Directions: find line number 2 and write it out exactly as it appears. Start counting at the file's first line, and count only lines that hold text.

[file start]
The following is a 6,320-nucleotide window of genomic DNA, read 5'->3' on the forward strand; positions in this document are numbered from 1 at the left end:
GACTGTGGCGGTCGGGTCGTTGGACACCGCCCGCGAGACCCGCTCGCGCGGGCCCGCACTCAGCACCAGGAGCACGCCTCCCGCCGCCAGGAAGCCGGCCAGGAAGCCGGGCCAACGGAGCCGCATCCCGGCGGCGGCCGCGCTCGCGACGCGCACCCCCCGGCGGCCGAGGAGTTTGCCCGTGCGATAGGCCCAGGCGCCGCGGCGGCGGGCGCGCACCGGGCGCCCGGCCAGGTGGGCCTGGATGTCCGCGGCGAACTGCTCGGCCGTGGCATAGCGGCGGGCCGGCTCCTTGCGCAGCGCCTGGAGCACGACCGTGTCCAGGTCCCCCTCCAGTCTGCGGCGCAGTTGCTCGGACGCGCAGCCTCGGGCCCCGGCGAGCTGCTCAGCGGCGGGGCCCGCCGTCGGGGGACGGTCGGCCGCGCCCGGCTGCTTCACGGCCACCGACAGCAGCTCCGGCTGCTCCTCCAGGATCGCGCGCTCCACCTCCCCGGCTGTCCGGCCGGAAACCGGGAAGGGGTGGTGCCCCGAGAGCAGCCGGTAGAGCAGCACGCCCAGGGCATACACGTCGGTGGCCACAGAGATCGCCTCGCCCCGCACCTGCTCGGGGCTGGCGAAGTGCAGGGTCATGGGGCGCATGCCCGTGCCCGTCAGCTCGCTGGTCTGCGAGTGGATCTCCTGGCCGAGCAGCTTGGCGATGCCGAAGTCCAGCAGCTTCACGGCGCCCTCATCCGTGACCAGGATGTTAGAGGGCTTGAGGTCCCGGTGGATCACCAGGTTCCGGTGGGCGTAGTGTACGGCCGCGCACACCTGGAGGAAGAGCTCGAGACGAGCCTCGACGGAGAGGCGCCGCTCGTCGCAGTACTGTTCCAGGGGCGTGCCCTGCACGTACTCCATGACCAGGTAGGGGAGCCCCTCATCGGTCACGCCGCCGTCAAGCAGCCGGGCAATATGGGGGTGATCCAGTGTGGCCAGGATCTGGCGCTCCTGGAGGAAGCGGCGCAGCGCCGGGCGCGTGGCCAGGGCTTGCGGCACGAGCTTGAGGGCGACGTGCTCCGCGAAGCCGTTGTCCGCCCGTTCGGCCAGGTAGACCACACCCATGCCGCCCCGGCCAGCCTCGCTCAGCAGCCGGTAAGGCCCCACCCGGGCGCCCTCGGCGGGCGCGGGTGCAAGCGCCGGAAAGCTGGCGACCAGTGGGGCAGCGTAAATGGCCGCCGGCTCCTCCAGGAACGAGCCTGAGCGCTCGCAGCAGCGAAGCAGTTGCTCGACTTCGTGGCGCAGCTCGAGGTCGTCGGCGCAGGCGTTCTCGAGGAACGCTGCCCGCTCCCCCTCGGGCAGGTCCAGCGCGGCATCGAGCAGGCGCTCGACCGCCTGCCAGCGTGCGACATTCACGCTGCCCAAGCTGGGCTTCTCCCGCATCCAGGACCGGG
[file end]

GACTGTGGCGGTCGGGTCGTTGGACACCGCCCGCGAGACCCGCTCGCGCGGGCCCGCACTCAGCACCAGGAGCACGCCTCCCGCCGCCAGGAAGCCGGCCAGGAAGCCGGGCCAACGGAGCCGCATCCCGGCGGCGGCCGCGCTCGCGACGCGCACCCCCCGGCGGCCGAGGAGTTTGCCCGTGCGATAGGCCCAGGCGCCGCGGCGGCGGGCGCGCACCGGGCGCCCGGCCAGGTGGGCCTGGATGTCCGCGGCGAACTGCTCGGCCGTGGCATAGCGGCGGGCCGGCTCCTTGCGCAGCGCCTGGAGCACGACCGTGTCCAGGTCCCCCTCCAGTCTGCGGCGCAGTTGCTCGGACGCGCAGCCTCGGGCCCCGGCGAGCTGCTCAGCGGCGGGGCCCGCCGTCGGGGGACGGTCGGCCGCGCCCGGCTGCTTCACGGCCACCGACAGCAGCTCCGGCTGCTCCTCCAGGATCGCGCGCTCCACCTCCCCGGCTGTCCGGCCGGAAACCGGGAAGGGGTGGTGCCCCGAGAGCAGCCGGTAGAGCAGCACGCCCAGGGCATACACGTCGGTGGCCACAGAGATCGCCTCGCCCCGCACCTGCTCGGGGCTGGCGAAGTGCAGGGTCATGGGGCGCATGCCCGTGCCCGTCAGCTCGCTGGTCTGCGAGTGGATCTCCTGGCCGAGCAGCTTGGCGATGCCGAAGTCCAGCAGCTTCACGGCGCCCTCATCCGTGACCAGGATGTTAGAGGGCTTGAGGTCCCGGTGGATCACCAGGTTCCGGTGGGCGTAGTGTACGGCCGCGCACACCTGGAGGAAGAGCTCGAGACGAGCCTCGACGGAGAGGCGCCGCTCGTCGCAGTACTGTTCCAGGGGCGTGCCCTGCACGTACTCCATGACCAGGTAGGGGAGCCCCTCATCGGTCACGCCGCCGTCAAGCAGCCGGGCAATATGGGGGTGATCCAGTGTGGCCAGGATCTGGCGCTCCTGGAGGAAGCGGCGCAGCGCCGGGCGCGTGGCCAGGGCTTGCGGCACGAGCTTGAGGGCGACGTGCTCCGCGAAGCCGTTGTCCGCCCGTTCGGCCAGGTAGACCACACCCATGCCGCCCCGGCCAGCCTCGCTCAGCAGCCGGTAAGGCCCCACCCGGGCGCCCTCGGCGGGCGCGGGTGCAAGCGCCGGAAAGCTGGCGACCAGTGGGGCAGCGTAAATGGCCGCCGGCTCCTCCAGGAACGAGCCTGAGCGCTCGCAGCAGCGAAGCAGTTGCTCGACTTCGTGGCGCAGCTCGAGGTCGTCGGCGCAGGCGTTCTCGAGGAACGCTGCCCGCTCCCCCTCGGGCAGGTCCAGCGCGGCATCGAGCAGGCGCTCGACCGCCTGCCAGCGTGCGACATTCACGCTGCCCAAGCTGGGCTTCTCCCGCATCCAGGACCGGG